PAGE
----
BuzzFeed Book Club has partnered with the New York City Mayor's Office of Media and Entertainment to launch this year's "One Book, One New York" program — the citywide book club getting everyone to read the same book at the same time. And voting is now open at nyc.gov/onebook! Find out more about the nominated books below — we'll announce the winning book in May.
A Place for Us by Fatima Farheen Mirza
As an Indian wedding gathers a family back together, parents Rafiq and Layla must reckon with the choices their children have made. There is Hadia: their headstrong, eldest daughter, whose marriage is a match of love and not tradition. Huda, the middle child, determined to follow in her sister’s footsteps. And lastly, their estranged son, Amar, who returns to the family fold for the first time in three years to take his place as brother of the bride. What secrets and betrayals have caused this close-knit family to fracture? Can Amar find his way back to the people who know and love him best?
A Place for Us takes us back to the beginning of this family’s life: from the bonds that bring them together, to the differences that pull them apart. All the joy and struggle of family life is here, from Rafiq and Layla’s own arrival in America from India, to the years in which their children — each in their own way — tread between two cultures, seeking to find their place in the world, as well as a path home. (Blurb from SJP for Hogarth.)
Another Brooklyn by Jacqueline Woodson
Running into a long-ago friend sets memory from the 1970s in motion for August, transporting her to a time and a place where friendship was everything — until it wasn't. For August and her girls, sharing confidences as they ambled through neighborhood streets, Brooklyn was a place where they believed that they were beautiful, talented, brilliant — a part of a future that belonged to them.
But beneath the hopeful veneer, there was another Brooklyn, a dangerous place where grown men reached for innocent girls in dark hallways, where ghosts haunted the night, where mothers disappeared. A world where madness was just a sunset away and fathers found hope in religion. (Blurb from HarperCollins.)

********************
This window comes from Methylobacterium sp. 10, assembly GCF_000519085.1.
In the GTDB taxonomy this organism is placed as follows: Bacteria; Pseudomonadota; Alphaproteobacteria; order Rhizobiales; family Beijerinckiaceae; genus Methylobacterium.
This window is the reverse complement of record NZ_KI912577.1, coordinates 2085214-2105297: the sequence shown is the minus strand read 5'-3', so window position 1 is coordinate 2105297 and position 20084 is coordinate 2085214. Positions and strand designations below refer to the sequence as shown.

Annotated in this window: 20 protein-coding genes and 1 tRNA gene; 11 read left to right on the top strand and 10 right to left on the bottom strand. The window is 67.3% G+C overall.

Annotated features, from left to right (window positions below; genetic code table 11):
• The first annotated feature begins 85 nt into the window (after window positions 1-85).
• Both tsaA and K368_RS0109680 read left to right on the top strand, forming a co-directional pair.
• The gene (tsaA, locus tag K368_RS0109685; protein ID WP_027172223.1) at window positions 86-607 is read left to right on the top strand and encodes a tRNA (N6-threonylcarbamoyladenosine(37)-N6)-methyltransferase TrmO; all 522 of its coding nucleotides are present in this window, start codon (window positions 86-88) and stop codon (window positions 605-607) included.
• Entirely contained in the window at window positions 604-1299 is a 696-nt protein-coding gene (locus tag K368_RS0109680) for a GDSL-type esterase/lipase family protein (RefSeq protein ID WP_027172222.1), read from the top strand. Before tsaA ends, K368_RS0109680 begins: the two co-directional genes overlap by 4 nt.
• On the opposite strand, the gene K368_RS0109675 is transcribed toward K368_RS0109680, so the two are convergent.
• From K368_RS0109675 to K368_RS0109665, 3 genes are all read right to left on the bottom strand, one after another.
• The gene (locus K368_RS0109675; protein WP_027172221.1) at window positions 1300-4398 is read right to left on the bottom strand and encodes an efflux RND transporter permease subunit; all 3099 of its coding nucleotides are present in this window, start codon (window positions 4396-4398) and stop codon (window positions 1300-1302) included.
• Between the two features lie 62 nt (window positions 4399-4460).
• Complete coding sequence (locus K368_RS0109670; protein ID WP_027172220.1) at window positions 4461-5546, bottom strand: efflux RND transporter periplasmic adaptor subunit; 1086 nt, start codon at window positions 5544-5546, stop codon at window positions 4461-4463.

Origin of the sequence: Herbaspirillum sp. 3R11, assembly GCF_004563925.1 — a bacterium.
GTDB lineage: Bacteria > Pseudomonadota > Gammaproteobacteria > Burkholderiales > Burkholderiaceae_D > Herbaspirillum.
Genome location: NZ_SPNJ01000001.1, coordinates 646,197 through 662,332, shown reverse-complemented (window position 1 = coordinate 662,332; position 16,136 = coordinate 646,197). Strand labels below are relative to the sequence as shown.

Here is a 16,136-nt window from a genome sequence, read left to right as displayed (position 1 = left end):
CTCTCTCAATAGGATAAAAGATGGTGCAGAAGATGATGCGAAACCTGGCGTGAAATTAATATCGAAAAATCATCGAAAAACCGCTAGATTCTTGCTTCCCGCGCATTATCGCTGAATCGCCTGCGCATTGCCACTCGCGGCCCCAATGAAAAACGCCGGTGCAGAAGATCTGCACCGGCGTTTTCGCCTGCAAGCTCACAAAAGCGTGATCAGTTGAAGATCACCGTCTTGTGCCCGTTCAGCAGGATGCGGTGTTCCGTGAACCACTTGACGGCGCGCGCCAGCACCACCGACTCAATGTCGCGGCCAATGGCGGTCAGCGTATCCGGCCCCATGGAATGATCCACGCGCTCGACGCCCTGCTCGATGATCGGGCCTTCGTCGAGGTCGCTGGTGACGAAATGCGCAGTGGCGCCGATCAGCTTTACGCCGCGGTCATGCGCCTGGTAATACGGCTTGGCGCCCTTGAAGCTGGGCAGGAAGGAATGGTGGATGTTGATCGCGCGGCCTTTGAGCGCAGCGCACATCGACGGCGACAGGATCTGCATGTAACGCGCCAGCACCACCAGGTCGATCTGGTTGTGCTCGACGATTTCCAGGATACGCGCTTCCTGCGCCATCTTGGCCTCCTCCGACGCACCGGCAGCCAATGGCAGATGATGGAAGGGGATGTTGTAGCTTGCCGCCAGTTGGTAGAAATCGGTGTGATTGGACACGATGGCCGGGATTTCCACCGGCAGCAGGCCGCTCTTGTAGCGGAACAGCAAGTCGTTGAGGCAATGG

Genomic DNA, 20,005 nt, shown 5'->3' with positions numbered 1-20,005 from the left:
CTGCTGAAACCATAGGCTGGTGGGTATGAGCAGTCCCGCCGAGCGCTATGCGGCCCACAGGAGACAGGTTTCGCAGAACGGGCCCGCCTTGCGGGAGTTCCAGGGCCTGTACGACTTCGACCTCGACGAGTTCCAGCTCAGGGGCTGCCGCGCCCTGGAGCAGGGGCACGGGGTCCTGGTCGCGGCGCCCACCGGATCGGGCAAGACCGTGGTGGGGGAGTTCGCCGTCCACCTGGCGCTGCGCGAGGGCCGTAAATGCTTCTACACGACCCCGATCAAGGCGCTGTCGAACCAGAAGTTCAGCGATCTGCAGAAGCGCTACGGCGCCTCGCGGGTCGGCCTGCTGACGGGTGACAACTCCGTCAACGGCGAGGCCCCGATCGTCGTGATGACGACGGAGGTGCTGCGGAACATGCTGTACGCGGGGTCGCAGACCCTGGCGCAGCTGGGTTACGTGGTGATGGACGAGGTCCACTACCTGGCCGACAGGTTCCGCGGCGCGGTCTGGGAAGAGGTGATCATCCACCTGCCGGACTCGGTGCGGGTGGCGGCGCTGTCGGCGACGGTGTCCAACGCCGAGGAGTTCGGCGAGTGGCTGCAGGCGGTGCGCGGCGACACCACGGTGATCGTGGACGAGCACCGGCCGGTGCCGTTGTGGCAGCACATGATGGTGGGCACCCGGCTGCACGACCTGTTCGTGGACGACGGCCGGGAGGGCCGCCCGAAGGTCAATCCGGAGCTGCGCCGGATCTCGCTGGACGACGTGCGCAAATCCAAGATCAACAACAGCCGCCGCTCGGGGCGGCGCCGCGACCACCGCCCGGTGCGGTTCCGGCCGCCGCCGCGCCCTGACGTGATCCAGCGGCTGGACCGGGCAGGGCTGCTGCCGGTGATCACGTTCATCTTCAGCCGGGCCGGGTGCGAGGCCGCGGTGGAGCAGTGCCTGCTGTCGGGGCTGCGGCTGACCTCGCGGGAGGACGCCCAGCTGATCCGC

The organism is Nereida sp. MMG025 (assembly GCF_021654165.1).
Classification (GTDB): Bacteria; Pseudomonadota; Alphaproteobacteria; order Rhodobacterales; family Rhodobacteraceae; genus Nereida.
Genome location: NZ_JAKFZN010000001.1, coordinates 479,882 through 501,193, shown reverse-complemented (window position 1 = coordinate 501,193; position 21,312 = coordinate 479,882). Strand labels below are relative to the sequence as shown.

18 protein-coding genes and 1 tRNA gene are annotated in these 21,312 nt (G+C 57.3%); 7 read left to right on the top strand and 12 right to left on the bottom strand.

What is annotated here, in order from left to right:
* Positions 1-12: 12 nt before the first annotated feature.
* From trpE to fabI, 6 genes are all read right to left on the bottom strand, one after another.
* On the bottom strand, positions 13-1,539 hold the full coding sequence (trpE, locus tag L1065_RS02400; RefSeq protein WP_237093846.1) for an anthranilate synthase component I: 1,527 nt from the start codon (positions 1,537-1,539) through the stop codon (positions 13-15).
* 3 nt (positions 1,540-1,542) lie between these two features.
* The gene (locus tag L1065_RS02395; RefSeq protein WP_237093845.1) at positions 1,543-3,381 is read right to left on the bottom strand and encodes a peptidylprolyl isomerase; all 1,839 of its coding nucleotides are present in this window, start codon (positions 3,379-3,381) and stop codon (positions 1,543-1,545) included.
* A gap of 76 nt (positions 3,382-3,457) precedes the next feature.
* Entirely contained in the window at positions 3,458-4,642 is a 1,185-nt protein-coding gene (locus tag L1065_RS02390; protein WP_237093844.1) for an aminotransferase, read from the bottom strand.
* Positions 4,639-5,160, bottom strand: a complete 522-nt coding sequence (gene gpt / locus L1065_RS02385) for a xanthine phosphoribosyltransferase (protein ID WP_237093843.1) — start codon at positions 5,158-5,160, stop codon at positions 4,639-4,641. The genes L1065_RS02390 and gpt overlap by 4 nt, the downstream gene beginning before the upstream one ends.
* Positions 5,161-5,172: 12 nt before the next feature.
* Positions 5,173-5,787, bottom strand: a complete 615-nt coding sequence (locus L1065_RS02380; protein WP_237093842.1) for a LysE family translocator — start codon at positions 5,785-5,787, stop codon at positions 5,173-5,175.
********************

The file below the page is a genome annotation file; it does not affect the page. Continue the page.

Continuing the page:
Just Kids by Patti Smith
In Just Kids, Patti Smith’s first book of prose, the legendary American artist offers a never-before-seen glimpse of her remarkable relationship with photographer Robert Mapplethorpe in the epochal days of New York City and the Chelsea Hotel in the late '60s and '70s. An honest and moving story of youth and friendship, Smith brings the same unique, lyrical quality to Just Kids as she has to the rest of her formidable body of work — from her influential 1975 album Horses to her visual art and poetry. (Blurb from Ecco.)
Nilda by Nicholasa Mohr
It’s the summer of 1941, and all 10-year-old Nilda wants to do is enjoy the cool water with her friends. But the police officers’ curses end their fun, and their animosity is played out over and over again in Nilda’s life. She is repeatedly treated with contempt and even disgust by adults in positions of authority: teachers, nurses, and social workers.
At home, though, she is surrounded by a large and loving — if somewhat eccentric — family that supports and encourages her artistic abilities. She experiences the onset of World War II and watches anxiously as several brothers go off to war; her stepfather’s poor health means he can’t work, causing serious financial difficulties for the family; one brother slinks off to the underworld, leaving behind a pregnant girlfriend, adding two more mouths to feed to the family’s already dire situation. (Blurb from Arte Público Press.)
Free Food for Millionaires by Min Jin Lee
In her critically acclaimed debut, National Book Award finalist Min Jin Lee introduces the indelible Casey Han: a strong-willed, Queens-bred daughter of Korean immigrants who is addicted to a glamorous Manhattan lifestyle she cannot afford. Fresh out of Princeton with an economics degree, no job, and a popular white boyfriend, Casey is determined to carve a space for herself in the glittering world she craves — but at what cost?
Lee’s bestselling, sharp-eyed, sweeping epic of love, greed, and hunger — set in a landscape where millionaires scramble for the free lunches the poor are too proud to accept — is an addictively readable, startlingly sympathetic portrait of intergenerational strife and immigrant struggle, exposing the intricate layers of a community clinging to its old ways in a city packed with haves and have-nots. (Blurb from Grand Central Publishing.)